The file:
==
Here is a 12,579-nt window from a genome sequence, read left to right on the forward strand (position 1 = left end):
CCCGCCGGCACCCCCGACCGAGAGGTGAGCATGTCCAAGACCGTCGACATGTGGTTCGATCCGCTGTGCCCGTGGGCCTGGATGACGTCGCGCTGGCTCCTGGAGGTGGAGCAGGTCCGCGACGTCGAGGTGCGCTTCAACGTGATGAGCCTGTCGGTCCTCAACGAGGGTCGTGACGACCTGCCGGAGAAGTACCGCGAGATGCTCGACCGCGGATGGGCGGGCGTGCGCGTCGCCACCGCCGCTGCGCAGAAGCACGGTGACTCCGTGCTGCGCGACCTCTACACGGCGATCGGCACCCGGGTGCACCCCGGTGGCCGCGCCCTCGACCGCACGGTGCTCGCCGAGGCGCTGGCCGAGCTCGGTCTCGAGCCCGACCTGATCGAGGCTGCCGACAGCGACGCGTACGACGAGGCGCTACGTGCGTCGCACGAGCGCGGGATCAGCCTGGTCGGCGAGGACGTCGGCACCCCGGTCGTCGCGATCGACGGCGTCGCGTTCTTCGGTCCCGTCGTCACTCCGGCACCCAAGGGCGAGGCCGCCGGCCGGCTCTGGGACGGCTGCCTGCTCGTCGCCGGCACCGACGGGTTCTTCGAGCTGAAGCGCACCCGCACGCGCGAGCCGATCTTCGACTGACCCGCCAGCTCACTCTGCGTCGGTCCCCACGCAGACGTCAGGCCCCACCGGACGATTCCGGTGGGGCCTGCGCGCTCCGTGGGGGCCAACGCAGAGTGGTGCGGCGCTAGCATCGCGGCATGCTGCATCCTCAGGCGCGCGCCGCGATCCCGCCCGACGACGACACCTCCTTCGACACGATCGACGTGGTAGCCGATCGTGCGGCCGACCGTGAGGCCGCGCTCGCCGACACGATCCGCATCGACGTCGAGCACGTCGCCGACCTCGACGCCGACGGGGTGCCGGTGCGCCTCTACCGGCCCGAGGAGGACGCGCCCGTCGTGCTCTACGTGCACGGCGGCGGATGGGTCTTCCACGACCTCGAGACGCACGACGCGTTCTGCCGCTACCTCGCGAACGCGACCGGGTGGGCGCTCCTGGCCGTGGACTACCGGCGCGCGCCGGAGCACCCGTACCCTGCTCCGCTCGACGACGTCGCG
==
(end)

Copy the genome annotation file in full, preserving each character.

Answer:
Here is a 12,579-nt window from a genome sequence, read left to right on the forward strand (position 1 = left end):
CCCGCCGGCACCCCCGACCGAGAGGTGAGCATGTCCAAGACCGTCGACATGTGGTTCGATCCGCTGTGCCCGTGGGCCTGGATGACGTCGCGCTGGCTCCTGGAGGTGGAGCAGGTCCGCGACGTCGAGGTGCGCTTCAACGTGATGAGCCTGTCGGTCCTCAACGAGGGTCGTGACGACCTGCCGGAGAAGTACCGCGAGATGCTCGACCGCGGATGGGCGGGCGTGCGCGTCGCCACCGCCGCTGCGCAGAAGCACGGTGACTCCGTGCTGCGCGACCTCTACACGGCGATCGGCACCCGGGTGCACCCCGGTGGCCGCGCCCTCGACCGCACGGTGCTCGCCGAGGCGCTGGCCGAGCTCGGTCTCGAGCCCGACCTGATCGAGGCTGCCGACAGCGACGCGTACGACGAGGCGCTACGTGCGTCGCACGAGCGCGGGATCAGCCTGGTCGGCGAGGACGTCGGCACCCCGGTCGTCGCGATCGACGGCGTCGCGTTCTTCGGTCCCGTCGTCACTCCGGCACCCAAGGGCGAGGCCGCCGGCCGGCTCTGGGACGGCTGCCTGCTCGTCGCCGGCACCGACGGGTTCTTCGAGCTGAAGCGCACCCGCACGCGCGAGCCGATCTTCGACTGACCCGCCAGCTCACTCTGCGTCGGTCCCCACGCAGACGTCAGGCCCCACCGGACGATTCCGGTGGGGCCTGCGCGCTCCGTGGGGGCCAACGCAGAGTGGTGCGGCGCTAGCATCGCGGCATGCTGCATCCTCAGGCGCGCGCCGCGATCCCGCCCGACGACGACACCTCCTTCGACACGATCGACGTGGTAGCCGATCGTGCGGCCGACCGTGAGGCCGCGCTCGCCGACACGATCCGCATCGACGTCGAGCACGTCGCCGACCTCGACGCCGACGGGGTGCCGGTGCGCCTCTACCGGCCCGAGGAGGACGCGCCCGTCGTGCTCTACGTGCACGGCGGCGGATGGGTCTTCCACGACCTCGAGACGCACGACGCGTTCTGCCGCTACCTCGCGAACGCGACCGGGTGGGCGCTCCTGGCCGTGGACTACCGGCGCGCGCCGGAGCACCCGTACCCTGCTCCGCTCGACGACGTCGCG